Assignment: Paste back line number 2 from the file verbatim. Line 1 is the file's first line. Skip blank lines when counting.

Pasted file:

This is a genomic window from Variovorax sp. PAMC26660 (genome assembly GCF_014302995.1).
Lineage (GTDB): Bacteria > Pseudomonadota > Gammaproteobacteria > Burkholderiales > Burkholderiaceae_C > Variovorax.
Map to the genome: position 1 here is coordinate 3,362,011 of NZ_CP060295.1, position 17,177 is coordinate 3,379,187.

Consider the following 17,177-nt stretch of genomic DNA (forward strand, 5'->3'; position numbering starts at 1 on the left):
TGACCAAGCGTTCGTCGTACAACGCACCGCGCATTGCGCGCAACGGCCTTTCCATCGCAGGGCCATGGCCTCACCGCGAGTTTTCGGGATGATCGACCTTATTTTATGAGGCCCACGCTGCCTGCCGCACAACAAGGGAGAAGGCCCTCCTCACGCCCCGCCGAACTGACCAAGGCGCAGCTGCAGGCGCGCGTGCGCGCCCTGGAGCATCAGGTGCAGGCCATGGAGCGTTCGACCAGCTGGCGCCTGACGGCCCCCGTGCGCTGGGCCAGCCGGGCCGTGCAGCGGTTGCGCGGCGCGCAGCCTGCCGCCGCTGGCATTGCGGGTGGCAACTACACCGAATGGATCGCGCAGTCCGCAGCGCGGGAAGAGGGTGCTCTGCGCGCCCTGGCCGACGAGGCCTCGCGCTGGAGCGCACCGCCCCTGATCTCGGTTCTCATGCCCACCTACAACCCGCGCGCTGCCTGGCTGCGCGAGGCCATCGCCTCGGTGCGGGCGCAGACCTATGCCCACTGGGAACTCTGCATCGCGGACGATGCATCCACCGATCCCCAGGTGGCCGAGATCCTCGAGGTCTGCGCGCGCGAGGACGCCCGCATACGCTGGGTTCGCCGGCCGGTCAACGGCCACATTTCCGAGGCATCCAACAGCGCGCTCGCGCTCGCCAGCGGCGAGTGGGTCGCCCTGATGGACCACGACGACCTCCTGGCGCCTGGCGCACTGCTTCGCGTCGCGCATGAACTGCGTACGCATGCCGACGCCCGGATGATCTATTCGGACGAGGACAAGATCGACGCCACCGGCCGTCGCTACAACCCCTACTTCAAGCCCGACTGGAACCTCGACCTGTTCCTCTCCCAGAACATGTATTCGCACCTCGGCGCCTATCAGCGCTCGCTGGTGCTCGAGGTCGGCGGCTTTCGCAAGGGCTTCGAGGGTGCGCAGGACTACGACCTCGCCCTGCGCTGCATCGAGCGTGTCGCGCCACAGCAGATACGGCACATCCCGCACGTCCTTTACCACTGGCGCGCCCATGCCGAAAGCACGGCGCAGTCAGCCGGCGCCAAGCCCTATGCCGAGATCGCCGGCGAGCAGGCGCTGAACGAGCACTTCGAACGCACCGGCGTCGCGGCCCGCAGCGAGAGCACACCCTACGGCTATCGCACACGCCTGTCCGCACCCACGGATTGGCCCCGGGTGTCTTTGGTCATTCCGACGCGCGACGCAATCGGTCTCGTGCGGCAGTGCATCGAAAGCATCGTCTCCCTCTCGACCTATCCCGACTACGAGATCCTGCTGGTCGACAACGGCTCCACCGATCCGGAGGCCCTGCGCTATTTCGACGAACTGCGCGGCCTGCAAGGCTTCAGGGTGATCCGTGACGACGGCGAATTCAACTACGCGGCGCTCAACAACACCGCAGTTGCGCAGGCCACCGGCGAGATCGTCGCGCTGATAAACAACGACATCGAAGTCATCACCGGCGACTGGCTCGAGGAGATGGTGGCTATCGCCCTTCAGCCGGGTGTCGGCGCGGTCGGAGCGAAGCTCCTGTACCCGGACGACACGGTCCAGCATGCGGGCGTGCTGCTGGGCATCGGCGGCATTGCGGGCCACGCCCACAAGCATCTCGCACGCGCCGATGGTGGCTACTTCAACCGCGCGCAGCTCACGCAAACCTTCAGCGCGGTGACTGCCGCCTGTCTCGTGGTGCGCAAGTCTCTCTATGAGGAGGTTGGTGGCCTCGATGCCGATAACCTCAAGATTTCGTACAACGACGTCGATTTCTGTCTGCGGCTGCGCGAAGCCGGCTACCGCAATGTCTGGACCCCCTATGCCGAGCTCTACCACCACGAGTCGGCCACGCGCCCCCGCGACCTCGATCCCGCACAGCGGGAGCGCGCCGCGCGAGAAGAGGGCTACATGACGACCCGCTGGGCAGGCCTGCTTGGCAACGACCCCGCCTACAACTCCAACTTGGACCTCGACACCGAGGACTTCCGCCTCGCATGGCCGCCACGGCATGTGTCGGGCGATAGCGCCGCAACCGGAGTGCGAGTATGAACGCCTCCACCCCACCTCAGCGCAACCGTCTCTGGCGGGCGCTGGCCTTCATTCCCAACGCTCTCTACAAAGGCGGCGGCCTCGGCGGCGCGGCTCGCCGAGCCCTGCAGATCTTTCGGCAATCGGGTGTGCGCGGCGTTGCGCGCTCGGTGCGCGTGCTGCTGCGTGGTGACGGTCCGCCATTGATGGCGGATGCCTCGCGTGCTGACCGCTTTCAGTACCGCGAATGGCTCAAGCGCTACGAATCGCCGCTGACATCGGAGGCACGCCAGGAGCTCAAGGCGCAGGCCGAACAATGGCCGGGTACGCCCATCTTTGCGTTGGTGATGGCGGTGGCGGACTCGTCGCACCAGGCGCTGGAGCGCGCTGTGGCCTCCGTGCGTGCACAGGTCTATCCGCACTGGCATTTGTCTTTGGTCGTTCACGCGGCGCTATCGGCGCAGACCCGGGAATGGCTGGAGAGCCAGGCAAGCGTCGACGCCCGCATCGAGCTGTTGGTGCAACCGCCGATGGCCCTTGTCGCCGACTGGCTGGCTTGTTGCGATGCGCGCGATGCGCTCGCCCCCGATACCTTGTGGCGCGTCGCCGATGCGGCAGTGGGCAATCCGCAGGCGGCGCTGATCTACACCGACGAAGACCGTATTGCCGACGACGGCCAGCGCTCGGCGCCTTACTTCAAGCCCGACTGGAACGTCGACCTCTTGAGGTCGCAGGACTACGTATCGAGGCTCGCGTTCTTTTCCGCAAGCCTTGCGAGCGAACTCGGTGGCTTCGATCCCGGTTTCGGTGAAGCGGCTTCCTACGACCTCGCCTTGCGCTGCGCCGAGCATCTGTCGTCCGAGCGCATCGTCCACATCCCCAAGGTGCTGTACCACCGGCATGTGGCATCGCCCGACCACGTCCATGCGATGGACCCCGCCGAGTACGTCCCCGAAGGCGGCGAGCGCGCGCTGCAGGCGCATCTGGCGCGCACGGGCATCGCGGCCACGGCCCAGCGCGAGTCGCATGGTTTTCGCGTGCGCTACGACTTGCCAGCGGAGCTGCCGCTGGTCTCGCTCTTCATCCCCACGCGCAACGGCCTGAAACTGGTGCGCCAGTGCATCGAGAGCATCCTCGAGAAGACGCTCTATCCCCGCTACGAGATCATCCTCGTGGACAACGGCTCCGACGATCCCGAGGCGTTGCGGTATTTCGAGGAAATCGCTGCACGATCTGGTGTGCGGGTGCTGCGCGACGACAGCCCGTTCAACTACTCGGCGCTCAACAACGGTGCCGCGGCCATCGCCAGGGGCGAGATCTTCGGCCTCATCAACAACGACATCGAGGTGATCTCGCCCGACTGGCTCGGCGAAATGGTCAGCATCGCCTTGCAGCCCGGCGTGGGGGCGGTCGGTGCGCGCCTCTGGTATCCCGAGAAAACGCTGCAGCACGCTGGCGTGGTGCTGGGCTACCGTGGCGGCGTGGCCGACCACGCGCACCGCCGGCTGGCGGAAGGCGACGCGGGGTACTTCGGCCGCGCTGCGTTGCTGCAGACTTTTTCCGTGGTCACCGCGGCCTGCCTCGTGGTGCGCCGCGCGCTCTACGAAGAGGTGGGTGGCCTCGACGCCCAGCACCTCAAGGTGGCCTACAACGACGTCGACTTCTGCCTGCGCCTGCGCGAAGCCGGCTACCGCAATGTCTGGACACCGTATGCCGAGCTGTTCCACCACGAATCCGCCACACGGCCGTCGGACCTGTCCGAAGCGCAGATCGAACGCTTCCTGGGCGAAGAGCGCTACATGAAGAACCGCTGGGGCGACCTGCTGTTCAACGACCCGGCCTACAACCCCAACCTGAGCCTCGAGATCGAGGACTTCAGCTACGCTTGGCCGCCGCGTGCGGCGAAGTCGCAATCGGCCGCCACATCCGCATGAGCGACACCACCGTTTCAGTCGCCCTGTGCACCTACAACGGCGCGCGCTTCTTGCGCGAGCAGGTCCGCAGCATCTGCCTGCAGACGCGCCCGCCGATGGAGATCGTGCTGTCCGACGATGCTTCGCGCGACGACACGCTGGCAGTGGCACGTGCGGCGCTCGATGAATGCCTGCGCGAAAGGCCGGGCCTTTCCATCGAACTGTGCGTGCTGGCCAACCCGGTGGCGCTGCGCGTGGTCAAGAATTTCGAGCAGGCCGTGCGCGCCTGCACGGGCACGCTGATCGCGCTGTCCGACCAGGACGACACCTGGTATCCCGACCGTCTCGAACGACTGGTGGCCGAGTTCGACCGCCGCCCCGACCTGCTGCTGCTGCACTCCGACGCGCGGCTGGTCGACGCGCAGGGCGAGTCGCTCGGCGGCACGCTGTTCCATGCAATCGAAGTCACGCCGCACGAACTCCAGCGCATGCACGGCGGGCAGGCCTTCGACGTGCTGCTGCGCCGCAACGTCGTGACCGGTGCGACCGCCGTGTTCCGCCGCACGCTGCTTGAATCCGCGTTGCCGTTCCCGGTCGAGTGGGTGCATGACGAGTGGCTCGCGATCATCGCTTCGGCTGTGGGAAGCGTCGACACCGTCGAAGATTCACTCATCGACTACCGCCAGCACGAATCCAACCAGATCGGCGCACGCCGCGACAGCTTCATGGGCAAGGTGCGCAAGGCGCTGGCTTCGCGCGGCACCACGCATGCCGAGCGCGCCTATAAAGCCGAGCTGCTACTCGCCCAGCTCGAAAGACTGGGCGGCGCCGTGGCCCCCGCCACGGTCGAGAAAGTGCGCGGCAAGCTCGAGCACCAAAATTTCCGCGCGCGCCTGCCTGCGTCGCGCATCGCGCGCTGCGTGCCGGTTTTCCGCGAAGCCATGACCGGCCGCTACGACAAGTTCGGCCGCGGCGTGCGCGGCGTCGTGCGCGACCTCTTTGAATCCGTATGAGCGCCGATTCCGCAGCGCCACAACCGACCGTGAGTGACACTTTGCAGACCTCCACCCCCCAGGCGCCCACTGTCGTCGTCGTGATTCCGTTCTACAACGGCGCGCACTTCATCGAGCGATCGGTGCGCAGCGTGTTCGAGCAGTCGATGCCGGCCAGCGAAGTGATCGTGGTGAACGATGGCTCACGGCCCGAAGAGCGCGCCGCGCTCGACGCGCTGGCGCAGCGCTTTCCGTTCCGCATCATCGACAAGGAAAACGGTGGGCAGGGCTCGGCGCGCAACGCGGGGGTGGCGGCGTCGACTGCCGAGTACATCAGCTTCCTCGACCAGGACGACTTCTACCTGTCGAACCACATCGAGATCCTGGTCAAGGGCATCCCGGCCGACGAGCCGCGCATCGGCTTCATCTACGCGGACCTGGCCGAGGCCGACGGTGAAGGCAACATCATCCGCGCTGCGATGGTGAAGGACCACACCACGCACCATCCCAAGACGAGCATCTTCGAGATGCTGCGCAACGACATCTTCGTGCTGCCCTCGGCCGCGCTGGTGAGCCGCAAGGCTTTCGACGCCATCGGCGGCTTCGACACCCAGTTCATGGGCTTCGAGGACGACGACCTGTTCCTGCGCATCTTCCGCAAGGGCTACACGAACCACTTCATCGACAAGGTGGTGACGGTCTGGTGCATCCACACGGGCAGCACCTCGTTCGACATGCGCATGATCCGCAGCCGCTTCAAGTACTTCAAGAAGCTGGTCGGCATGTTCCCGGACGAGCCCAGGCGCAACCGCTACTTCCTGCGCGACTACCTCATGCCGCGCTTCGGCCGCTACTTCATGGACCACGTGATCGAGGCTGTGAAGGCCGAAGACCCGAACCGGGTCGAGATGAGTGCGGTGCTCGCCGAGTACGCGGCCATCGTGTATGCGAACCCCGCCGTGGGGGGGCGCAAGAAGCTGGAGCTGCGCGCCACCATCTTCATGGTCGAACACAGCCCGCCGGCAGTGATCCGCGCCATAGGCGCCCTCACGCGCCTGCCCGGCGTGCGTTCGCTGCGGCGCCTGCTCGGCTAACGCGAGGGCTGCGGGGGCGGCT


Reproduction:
Lineage (GTDB): Bacteria > Pseudomonadota > Gammaproteobacteria > Burkholderiales > Burkholderiaceae_C > Variovorax.